• A marketer who received one of my specs got back to me, after some follow-up. She expressed interest in my skills, and may have me do a trial period for an ongoing copywriting job. There’s no offer yet … but if it works out, it would be a huge growth opportunity for me.
  • I’ve set up a discovery call with another potential client who needs a lead-generation campaign. Since I had my new website and niche focus set up, I was confident when responding to her job description and was able to send her my info right away.
  • A new prospect said yes to my editorial pitch. This is a small project, but if it goes well it could lead to many more projects in the future – including sales letters!
  • I’m in a conversation with my main client about ongoing work. After not getting very far with my pitches, I decided to do something a bit forward – and I simply told them I was interested in working for them on a regular basis. Thanks to my efforts over the summer, they see how enthusiastic I am about their company … and they’ve made it clear they’re interested. This could be another huge opportunity for growth and regular income … and would be a very exciting development in my career.

Strengths, Weaknesses, and Opportunities of This Challenge

When I look at everything I accomplished over just two months, and see the opportunities it’s led to, I’m pretty amazed. And it was all thanks to the focus and mindset I adopted over those 60 days.

Will I be able to pay off my debt by next July as I hoped?

It’s not a “done deal” by any means … but I’m a whole lot closer to my goal than I was at the beginning of the summer.

In any case, by having me focus on the number one obstacle preventing me from moving forward, the challenge uncovered the deep, psychological reasons that were at the root of it all.

I realized that my expectations were simply not realistic. I was holding on to a hope that I would be able to cruise into this new lifestyle … and that after a few months of studying copy, I’d be bombarded by clients ready to pay me anything I asked.

The past few months have shown me that’s not how it works for most people. I realize that if I’m truly going to reach my goal of debt pay-off by next summer – and thrive in the long term as well – I’m going to have to take a much more proactive approach.

I need to get creative … be a little ruthless in my persistence … and let myself take advantage of unexpected opportunities.

My strategy certainly wasn’t perfect. For one thing, I learned I need to balance both short and long-term growth.

Focusing almost 100% on big-picture items like large projects, rebranding, and sales letter specs was great for “leveling up,” but not so great for short term bill-paying. If I had to do it over, I might pitch a few small projects earlier on to help with cash flow.

And the biggest opportunity of all this?

For the first time, I’m looking at in-house opportunities. I’ve realized that they’re perhaps the best way for me to level up my skills more quickly, and bring in super-consistent income in this early stage of my career. That realization alone is transforming my income prospects.

Ongoing Shifts: Where to Next?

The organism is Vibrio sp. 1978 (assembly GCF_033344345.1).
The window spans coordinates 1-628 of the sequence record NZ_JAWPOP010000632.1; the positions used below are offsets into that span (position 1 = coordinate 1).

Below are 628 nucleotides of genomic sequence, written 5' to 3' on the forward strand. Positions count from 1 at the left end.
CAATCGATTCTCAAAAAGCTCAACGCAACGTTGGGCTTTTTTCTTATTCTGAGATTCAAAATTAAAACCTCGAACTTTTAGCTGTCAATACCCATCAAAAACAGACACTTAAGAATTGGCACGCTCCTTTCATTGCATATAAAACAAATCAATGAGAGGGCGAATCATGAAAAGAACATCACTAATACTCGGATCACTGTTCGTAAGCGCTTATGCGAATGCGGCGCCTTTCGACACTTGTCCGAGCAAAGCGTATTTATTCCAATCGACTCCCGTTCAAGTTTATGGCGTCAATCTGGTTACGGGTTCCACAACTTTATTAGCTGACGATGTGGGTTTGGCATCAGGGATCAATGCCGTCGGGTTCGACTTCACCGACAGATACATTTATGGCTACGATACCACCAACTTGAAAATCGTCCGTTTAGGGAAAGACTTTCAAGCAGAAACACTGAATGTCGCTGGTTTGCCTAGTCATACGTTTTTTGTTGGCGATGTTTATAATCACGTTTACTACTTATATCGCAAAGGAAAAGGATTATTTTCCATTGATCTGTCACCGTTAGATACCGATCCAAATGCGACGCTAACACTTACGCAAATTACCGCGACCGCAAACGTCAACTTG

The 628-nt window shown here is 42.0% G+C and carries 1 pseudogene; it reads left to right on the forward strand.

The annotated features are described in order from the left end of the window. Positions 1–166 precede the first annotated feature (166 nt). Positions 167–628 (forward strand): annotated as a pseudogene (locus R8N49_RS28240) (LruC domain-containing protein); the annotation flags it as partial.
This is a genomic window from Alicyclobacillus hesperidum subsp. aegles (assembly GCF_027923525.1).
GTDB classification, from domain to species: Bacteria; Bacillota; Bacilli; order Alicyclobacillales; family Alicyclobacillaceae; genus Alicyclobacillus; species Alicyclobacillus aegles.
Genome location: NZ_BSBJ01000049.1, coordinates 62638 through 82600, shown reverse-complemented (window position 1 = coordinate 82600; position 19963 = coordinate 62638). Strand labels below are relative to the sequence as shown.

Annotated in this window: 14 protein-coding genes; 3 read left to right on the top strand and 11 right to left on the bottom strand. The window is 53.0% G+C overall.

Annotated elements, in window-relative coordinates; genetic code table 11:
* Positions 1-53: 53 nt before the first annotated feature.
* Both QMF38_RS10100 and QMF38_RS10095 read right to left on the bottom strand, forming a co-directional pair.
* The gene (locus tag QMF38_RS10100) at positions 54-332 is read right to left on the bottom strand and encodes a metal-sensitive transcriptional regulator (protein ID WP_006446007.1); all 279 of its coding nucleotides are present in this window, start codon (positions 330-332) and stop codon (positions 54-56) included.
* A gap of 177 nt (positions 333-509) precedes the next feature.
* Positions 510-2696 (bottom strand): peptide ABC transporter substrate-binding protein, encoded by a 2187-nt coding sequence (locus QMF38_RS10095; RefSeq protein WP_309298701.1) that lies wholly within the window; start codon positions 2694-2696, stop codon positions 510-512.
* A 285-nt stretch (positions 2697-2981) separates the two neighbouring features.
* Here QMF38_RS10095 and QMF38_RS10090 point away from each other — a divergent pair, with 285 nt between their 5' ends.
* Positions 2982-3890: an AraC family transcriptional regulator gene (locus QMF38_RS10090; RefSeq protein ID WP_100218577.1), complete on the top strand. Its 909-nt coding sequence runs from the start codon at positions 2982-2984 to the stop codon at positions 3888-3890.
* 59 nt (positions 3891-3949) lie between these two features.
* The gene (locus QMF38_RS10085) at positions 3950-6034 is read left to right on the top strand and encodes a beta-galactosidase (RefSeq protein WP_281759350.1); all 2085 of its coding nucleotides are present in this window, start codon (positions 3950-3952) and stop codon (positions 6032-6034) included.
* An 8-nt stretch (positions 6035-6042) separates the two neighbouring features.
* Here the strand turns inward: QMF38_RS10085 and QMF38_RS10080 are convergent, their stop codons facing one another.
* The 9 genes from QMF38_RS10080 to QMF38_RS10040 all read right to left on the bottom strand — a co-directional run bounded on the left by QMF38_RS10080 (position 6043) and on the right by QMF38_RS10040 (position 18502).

The challenge opened up many possibilities to me, but there are a few main shifts I’m going to make going forward.

  • Thanks to all the proposals I submitted and discussions I’ve had this summer, my negotiation skills have improved – and it’s something I’ll keep working on. I’ve realized it’s all about being confident in the value I offer, being clear about what I need, and finding that “middle ground” that’s fair for both parties.
  • I’ll prioritize long-term growth, but keep working on balance. I’ve realized that if I had to pick between short and long-term success, I would focus on the latter, since I’m still quite early in my career. But the ideal situation is to balance the two – so I can both pay the bills now and enjoy a great income years down the line.
  • Retainers and in-house! I’m now open to different work situations, and see that being a remote staff member could take me where I want to go in my career much more quickly.

The Bottom Line: Don’t be afraid to go BIG

Above all, the biggest shift I’ll make is to keep tackling the deep, psychological excuses keeping me from achieving my goals.

I believe it’s only by doing this that I can really go BIG with my goals.

Do you want to try this in your own career? It’s tough, but not complicated. Here’s how you can make it work for you:

First, identify your “why” – a goal that’s deeply meaningful to you. If you don’t have something important motivating you, you’re not going to be able to stick with your goals when things get difficult.

Second, identify the psychological excuses holding you back from that goal. Do you need to adjust your expectations about how easy or hard this is going to be?

Be honest with yourself about the reality of your situation. Then, face up to that truth, and decide not to let it hold you back from giving it your very best shot and moving forward at all times.

The third step is to make an initial action plan to move to where you want to go … and then to DO it.

But that’s not all – as you move through your plan, you’ve got to learn from your actions and adjust your strategy as you go. The most successful people are those who keep pushing themselves and trying new things until they reach their goal.

This challenge proved beyond a doubt just how much 60 days of consistent action without excuses can change your situation … your career … maybe even your whole life.

So … are you ready to shake off your excuses?

Try it. If my experience counts for anything, chances are this decision will change everything.